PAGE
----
BOULDER — Professor Stephen Graham Jones has been teaching at the University of Colorado in Boulder for the past 8 years, but there’s one class in particular he loves to teach.
“Zombie Renaissance,” Jones said. “It started for me in 2010 when I got invited to teach a zombie lecture course here at CU.”
Jones teaches the class about once every 4 semesters to students who are interested. He said there are waiting lists for his class, which answers the question: "What, exactly, is a zombie?"
“A zombie is a corpse that’s been animated by a virus,” Jones said. “But the key is it’s been dead and comes back.”
So here's the question: Is that really possible?
“You have jewel wasps that can take over a coach roach to make it into a traveling larva home,” said Jones. "But, so far, we haven’t seen dead bodies animate and go around hungry.”
Jones got hooked on the subject in 1985 with the movie “Night of the Living Dead." This month marks the 50th anniversary of the movie, which helped give rise to a genre that now includes mainstream hits like “The Walking Dead."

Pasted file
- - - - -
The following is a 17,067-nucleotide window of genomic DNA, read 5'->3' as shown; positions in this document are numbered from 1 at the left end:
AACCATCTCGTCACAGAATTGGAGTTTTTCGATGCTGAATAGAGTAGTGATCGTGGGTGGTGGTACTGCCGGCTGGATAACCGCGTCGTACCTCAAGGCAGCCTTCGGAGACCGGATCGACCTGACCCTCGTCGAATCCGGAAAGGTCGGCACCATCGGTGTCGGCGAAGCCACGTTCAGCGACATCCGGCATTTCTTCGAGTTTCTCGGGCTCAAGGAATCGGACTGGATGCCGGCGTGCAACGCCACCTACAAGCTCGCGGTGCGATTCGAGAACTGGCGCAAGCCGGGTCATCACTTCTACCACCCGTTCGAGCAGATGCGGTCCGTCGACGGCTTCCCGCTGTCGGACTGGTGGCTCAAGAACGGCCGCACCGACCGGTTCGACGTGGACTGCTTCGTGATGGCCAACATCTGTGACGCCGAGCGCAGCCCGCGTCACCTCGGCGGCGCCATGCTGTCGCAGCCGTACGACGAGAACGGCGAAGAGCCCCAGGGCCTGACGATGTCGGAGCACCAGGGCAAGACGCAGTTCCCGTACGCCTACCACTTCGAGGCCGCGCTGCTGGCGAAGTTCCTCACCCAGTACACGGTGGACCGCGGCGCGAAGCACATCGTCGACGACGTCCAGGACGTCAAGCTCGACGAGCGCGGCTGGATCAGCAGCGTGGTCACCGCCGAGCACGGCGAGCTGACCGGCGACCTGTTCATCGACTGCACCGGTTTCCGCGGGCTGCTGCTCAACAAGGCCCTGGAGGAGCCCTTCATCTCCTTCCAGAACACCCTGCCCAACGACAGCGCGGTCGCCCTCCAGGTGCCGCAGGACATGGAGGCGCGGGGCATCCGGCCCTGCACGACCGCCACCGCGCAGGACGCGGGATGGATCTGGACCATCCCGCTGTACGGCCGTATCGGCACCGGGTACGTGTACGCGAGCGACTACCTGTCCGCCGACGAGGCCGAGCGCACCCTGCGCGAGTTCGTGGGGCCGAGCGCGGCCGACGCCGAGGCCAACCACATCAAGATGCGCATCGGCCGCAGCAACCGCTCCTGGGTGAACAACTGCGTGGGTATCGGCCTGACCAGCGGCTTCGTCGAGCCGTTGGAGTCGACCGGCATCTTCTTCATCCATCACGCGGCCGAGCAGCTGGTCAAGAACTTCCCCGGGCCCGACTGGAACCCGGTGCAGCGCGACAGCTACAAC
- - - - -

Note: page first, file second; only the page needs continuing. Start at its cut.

Jones said teaching his students about this evolution of zombies is just like teaching any other English class.
“Really, it’s all about using text to look at the world whether its Shakespeare or zombies, it’s the same dynamic, the same set of tools,” Jones said.
Jones said zombie stories have been around years, dating back to ancient Tibet and China — where they were cautionary tales about proper relationships with corpses. That's history he now teaches to his students.
“We look at how every culture is so fascinated with it and we try to figure out why that is and from there we try to project what’s coming next," he said.